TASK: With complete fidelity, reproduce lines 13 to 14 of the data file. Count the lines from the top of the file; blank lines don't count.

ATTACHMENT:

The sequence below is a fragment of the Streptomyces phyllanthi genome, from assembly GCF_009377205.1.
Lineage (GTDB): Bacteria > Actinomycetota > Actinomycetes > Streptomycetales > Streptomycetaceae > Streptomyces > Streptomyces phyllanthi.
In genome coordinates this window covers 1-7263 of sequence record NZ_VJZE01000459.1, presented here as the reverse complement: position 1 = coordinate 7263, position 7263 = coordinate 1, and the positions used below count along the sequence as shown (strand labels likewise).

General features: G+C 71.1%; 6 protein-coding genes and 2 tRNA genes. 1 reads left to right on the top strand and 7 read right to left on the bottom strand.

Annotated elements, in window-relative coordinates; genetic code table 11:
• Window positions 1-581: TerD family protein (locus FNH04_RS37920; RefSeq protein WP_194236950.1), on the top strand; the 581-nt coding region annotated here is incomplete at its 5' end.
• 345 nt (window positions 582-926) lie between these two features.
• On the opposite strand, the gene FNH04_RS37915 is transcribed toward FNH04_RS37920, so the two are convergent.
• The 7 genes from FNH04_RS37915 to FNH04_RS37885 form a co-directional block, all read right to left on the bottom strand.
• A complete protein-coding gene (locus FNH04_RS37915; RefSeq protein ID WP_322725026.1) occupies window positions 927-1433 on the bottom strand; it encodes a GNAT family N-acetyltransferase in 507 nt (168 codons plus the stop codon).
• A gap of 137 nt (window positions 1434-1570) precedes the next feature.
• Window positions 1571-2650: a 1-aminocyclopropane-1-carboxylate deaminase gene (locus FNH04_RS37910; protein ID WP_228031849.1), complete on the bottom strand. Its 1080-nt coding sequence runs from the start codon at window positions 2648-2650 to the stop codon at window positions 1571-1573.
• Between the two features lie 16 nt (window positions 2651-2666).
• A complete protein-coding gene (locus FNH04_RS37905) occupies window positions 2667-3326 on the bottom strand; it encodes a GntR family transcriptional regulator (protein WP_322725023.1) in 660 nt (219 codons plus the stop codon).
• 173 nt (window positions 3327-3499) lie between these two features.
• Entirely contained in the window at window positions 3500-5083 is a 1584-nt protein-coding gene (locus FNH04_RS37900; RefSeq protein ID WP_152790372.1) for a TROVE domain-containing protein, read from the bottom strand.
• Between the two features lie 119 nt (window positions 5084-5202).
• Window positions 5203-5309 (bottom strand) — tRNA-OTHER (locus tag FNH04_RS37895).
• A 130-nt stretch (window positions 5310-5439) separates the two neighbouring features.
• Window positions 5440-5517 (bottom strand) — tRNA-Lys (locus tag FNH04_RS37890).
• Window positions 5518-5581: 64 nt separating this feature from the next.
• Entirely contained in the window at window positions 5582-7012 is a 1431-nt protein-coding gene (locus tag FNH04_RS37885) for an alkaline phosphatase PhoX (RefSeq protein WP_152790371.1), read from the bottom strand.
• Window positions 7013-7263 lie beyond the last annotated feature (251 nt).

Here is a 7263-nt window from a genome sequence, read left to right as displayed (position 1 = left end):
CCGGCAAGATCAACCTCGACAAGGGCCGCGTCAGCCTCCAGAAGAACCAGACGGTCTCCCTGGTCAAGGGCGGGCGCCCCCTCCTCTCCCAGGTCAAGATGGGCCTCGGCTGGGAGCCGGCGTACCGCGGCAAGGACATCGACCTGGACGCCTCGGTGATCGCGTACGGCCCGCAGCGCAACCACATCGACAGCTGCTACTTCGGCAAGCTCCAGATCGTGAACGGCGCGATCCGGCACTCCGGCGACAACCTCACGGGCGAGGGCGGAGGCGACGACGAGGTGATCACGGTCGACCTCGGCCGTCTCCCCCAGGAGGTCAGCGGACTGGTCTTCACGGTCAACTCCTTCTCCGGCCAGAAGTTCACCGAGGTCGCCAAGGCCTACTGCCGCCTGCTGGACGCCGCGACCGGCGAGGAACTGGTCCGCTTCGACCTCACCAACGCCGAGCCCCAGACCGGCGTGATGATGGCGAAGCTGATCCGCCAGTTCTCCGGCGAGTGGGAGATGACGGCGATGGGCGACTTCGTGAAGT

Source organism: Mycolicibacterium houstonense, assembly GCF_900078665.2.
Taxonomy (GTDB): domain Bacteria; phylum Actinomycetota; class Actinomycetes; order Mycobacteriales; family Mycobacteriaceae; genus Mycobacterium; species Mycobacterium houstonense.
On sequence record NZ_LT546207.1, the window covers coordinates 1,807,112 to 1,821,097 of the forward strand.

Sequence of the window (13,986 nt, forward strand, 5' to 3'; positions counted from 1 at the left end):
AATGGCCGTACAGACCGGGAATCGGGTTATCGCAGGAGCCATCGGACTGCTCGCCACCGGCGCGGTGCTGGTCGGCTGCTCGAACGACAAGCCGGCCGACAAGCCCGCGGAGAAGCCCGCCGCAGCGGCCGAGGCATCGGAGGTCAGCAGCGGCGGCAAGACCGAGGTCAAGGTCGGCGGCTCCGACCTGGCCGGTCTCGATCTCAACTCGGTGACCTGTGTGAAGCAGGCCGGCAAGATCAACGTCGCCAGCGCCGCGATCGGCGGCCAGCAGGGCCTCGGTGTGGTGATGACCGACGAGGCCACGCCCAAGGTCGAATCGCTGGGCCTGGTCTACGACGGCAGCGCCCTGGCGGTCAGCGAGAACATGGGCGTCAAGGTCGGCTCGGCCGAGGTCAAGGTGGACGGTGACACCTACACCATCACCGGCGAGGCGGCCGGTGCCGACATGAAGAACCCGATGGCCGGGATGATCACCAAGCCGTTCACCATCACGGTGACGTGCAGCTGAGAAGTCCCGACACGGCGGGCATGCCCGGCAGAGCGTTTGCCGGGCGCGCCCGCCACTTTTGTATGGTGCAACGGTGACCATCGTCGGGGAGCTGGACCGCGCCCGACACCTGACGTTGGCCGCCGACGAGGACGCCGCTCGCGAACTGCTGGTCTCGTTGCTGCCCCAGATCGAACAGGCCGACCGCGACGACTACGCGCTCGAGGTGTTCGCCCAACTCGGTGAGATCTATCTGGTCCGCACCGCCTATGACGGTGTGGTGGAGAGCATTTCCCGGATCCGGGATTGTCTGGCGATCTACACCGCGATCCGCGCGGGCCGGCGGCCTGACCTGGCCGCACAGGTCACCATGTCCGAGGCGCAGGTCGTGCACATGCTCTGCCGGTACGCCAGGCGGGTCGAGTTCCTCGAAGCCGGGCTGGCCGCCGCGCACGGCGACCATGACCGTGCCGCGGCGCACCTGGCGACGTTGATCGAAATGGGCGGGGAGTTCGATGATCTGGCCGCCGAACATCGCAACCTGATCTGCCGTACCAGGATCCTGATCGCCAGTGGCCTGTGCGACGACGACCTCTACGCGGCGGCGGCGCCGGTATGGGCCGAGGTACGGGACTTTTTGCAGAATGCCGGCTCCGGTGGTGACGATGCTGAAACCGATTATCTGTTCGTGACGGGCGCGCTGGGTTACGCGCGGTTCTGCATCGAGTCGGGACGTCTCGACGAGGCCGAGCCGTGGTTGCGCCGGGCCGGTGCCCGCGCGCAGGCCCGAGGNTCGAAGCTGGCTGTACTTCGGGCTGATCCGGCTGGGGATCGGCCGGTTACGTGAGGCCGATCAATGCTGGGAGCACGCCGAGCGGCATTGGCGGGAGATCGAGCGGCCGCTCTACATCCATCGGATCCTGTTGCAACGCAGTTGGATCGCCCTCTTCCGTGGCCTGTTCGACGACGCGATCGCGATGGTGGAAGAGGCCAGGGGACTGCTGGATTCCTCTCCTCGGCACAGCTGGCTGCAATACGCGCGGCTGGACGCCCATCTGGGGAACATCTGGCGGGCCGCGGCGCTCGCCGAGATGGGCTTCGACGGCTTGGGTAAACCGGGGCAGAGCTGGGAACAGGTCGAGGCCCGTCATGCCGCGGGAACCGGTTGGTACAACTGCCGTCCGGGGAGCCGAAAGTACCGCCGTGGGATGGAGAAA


• Between the two features lie 16 nt (window positions 2651-2666).
• A complete protein-coding gene (locus FNH04_RS37905) occupies window positions 2667-3326 on the bottom strand; it encodes a GntR family transcriptional regulator (protein WP_322725023.1) in 660 nt (219 codons plus the stop codon).